Background and Objective: In preparation for analytic study we undertook to describe areas of relative excess and deficit of Parkinson's Disease (PD) in Nebraska and tested two methodologic tools for inexpensive assessment of descriptive epidemiology of PD. Methods: In lieu of large-scale population screening and diagnosis, we obtained sales information of anti-PD drugs in the state in 1988 - 1990 as well as listings of all people dying from 1984 to 1993 who had Parkinson's Disease mentioned anywhere on their death certificate. The anti-PD drug sales data are intended as a proxy far prevalence, while the death certificate data are intended as a proxy for incidence. Results: Sales divided by population over age 54 indicates where anti-PD drug sales differ from expected. We found high correlation of drug sales rates with several farming exposures. Age-adjusted death rates, however, showed a low degree of association with sales or farming variables. This may be attributable to differences in death certificate completion or in underlying incidence versus prevalence. Conclusions: These techniques provide a useful tool for delineating possible differences in incidence and prevalence. While not as accurate as full community survey with expert diagnosis, they are not as expensive, and can be followed by local cluster investigations and individual-level etiologic studies to test hypotheses resulting from the initial study.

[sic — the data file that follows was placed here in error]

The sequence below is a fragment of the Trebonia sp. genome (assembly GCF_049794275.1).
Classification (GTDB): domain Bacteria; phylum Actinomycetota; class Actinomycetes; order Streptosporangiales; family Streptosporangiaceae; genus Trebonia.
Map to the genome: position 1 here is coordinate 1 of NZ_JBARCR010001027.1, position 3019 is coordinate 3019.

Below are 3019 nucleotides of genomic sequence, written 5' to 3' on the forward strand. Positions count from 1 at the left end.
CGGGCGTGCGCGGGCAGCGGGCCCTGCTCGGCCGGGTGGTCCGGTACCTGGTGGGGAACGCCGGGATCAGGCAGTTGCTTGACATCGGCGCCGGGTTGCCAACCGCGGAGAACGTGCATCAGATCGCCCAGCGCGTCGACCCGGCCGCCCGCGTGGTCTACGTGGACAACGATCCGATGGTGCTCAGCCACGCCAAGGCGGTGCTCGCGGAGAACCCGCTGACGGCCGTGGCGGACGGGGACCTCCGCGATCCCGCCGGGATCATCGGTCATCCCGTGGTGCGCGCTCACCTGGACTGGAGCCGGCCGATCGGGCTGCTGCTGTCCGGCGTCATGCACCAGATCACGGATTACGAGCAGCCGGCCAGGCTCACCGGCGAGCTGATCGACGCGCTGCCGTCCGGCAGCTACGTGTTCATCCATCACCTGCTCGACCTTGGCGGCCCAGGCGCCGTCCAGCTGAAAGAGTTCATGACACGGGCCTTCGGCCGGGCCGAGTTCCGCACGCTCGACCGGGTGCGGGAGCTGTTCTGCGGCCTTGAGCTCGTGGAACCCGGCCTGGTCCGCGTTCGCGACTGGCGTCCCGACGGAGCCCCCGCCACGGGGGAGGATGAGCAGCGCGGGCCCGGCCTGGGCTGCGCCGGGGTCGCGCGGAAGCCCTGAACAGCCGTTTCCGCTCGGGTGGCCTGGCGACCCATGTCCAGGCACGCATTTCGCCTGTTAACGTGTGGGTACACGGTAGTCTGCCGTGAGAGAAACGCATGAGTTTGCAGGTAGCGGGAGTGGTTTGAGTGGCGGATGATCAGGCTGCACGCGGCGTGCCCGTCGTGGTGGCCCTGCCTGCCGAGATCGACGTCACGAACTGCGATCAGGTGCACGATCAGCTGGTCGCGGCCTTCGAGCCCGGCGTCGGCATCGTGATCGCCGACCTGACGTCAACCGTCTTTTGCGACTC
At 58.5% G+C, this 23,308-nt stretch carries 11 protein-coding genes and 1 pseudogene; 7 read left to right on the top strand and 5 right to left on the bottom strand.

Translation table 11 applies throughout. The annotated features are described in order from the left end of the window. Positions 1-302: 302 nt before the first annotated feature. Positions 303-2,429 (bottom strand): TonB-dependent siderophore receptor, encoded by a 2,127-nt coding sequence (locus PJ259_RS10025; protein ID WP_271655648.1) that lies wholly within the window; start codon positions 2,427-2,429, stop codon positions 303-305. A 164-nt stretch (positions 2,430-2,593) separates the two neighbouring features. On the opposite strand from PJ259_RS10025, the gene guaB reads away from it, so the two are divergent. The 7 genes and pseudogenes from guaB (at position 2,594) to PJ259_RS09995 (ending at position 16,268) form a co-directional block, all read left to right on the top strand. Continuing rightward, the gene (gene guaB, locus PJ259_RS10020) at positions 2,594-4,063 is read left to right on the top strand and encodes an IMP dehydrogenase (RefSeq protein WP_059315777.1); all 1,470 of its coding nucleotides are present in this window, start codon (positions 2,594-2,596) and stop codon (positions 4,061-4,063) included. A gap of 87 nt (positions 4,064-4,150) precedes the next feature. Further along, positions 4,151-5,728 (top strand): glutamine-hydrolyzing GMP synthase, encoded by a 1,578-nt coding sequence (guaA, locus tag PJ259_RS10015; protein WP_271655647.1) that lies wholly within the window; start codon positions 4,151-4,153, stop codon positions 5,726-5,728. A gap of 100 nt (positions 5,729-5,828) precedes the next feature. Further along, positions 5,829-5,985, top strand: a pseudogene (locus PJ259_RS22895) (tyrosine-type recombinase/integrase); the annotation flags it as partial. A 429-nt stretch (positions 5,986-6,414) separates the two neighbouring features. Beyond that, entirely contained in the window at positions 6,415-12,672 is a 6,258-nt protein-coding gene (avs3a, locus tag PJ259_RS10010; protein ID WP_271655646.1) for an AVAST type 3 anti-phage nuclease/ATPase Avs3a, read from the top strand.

ASJC Scopus subject areas
- Clinical Neurology